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During World War II America rationed various types of food, and issued ration stamps granting citizens to purchase given amounts of specific types of food. OPA tokens were small 'coins' used to make change for ration stamps.

OPA stands for Office of Price Administration, and each token had the inscription "OPA * Point * Blue" or "OPA * Point * Red" around the inside of the rim, with a "1" in the center; both sides were the same. Blue tokens were used for processed foods (canned, bottled, or frozen); red tokens for meats and fats. They were worth one tenth of a ration stamp, and were small disks slightly smaller in diameter than a dime (16 mm in diameter, 1.40 mm thick). They were made from vulcanized fiber (i.e., a type of laminated celluloid), and were colored as the names would suggest.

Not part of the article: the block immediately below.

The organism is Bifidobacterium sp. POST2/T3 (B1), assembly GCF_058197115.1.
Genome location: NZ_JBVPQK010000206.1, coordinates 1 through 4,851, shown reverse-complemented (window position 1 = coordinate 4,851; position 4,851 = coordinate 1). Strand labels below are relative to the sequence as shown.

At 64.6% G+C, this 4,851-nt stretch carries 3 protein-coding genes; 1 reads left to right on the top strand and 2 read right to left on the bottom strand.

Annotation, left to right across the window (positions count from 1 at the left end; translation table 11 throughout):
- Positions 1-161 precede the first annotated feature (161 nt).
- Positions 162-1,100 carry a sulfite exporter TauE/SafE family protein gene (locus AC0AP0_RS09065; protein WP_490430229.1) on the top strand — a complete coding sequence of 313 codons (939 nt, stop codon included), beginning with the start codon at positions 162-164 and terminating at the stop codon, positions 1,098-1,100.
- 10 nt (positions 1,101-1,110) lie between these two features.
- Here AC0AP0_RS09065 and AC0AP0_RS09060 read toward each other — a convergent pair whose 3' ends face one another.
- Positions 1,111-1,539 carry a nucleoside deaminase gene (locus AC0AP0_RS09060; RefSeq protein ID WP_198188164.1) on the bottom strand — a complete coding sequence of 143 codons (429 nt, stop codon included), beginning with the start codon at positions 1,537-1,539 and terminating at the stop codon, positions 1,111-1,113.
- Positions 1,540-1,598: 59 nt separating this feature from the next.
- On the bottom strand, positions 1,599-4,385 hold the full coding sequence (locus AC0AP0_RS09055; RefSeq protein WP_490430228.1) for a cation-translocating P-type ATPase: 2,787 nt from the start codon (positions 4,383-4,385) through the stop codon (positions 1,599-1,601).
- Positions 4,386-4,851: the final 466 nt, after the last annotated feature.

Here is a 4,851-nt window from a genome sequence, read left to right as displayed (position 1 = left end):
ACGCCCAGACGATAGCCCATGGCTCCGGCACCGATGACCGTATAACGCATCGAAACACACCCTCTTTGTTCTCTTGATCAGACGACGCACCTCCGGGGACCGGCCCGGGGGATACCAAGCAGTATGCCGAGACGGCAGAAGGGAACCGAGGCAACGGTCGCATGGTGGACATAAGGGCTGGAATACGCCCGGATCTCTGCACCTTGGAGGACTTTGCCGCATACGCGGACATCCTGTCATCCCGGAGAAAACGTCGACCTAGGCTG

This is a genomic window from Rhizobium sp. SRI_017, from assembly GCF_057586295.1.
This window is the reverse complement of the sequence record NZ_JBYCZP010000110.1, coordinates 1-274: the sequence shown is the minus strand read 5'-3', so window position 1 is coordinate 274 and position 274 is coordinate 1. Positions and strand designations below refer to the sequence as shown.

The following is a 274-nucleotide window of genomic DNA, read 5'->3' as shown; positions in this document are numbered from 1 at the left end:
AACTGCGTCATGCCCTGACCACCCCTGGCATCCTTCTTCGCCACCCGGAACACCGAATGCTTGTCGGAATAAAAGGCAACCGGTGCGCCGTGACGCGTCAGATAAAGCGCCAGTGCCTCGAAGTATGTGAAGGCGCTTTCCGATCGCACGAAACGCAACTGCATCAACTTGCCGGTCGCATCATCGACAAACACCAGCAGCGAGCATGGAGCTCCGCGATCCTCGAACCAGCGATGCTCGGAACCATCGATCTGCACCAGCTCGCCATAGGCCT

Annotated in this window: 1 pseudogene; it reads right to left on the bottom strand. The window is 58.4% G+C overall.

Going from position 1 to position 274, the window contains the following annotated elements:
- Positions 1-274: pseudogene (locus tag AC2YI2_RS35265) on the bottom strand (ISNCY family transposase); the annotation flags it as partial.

OPA tokens are collectible, and broadly fall under the umbrella of numismatics. They were issued only from 1944 to 1945, and had a somewhat cryptic pair of capital letters on either side of the 1. Collectors usually try to find a full set of these letters, consisting of 30 different red tokens and 24 blue ones. A token is generally worth about 50 cents today, although some of the rarer letter combinations can sell for over a hundred dollars.

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